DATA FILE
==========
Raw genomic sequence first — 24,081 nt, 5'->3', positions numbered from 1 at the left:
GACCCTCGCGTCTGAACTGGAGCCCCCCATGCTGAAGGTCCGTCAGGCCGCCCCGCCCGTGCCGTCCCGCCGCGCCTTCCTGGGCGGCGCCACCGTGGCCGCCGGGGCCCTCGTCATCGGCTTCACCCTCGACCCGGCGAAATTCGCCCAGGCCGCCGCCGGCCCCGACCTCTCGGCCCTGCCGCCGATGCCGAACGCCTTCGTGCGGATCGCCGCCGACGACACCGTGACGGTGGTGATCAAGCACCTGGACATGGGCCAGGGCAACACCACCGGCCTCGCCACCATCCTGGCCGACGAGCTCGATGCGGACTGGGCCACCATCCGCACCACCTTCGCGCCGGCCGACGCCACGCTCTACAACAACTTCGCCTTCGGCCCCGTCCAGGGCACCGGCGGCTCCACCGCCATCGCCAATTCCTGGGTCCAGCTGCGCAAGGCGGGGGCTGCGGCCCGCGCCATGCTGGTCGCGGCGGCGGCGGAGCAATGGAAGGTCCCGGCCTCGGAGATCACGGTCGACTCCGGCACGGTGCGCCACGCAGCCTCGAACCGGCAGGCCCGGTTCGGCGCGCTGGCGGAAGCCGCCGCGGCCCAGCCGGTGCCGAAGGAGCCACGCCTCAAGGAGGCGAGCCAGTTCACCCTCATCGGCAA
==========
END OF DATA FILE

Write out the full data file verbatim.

Raw genomic sequence first — 24,081 nt, 5'->3', positions numbered from 1 at the left:
GACCCTCGCGTCTGAACTGGAGCCCCCCATGCTGAAGGTCCGTCAGGCCGCCCCGCCCGTGCCGTCCCGCCGCGCCTTCCTGGGCGGCGCCACCGTGGCCGCCGGGGCCCTCGTCATCGGCTTCACCCTCGACCCGGCGAAATTCGCCCAGGCCGCCGCCGGCCCCGACCTCTCGGCCCTGCCGCCGATGCCGAACGCCTTCGTGCGGATCGCCGCCGACGACACCGTGACGGTGGTGATCAAGCACCTGGACATGGGCCAGGGCAACACCACCGGCCTCGCCACCATCCTGGCCGACGAGCTCGATGCGGACTGGGCCACCATCCGCACCACCTTCGCGCCGGCCGACGCCACGCTCTACAACAACTTCGCCTTCGGCCCCGTCCAGGGCACCGGCGGCTCCACCGCCATCGCCAATTCCTGGGTCCAGCTGCGCAAGGCGGGGGCTGCGGCCCGCGCCATGCTGGTCGCGGCGGCGGCGGAGCAATGGAAGGTCCCGGCCTCGGAGATCACGGTCGACTCCGGCACGGTGCGCCACGCAGCCTCGAACCGGCAGGCCCGGTTCGGCGCGCTGGCGGAAGCCGCCGCGGCCCAGCCGGTGCCGAAGGAGCCACGCCTCAAGGAGGCGAGCCAGTTCACCCTCATCGGCAA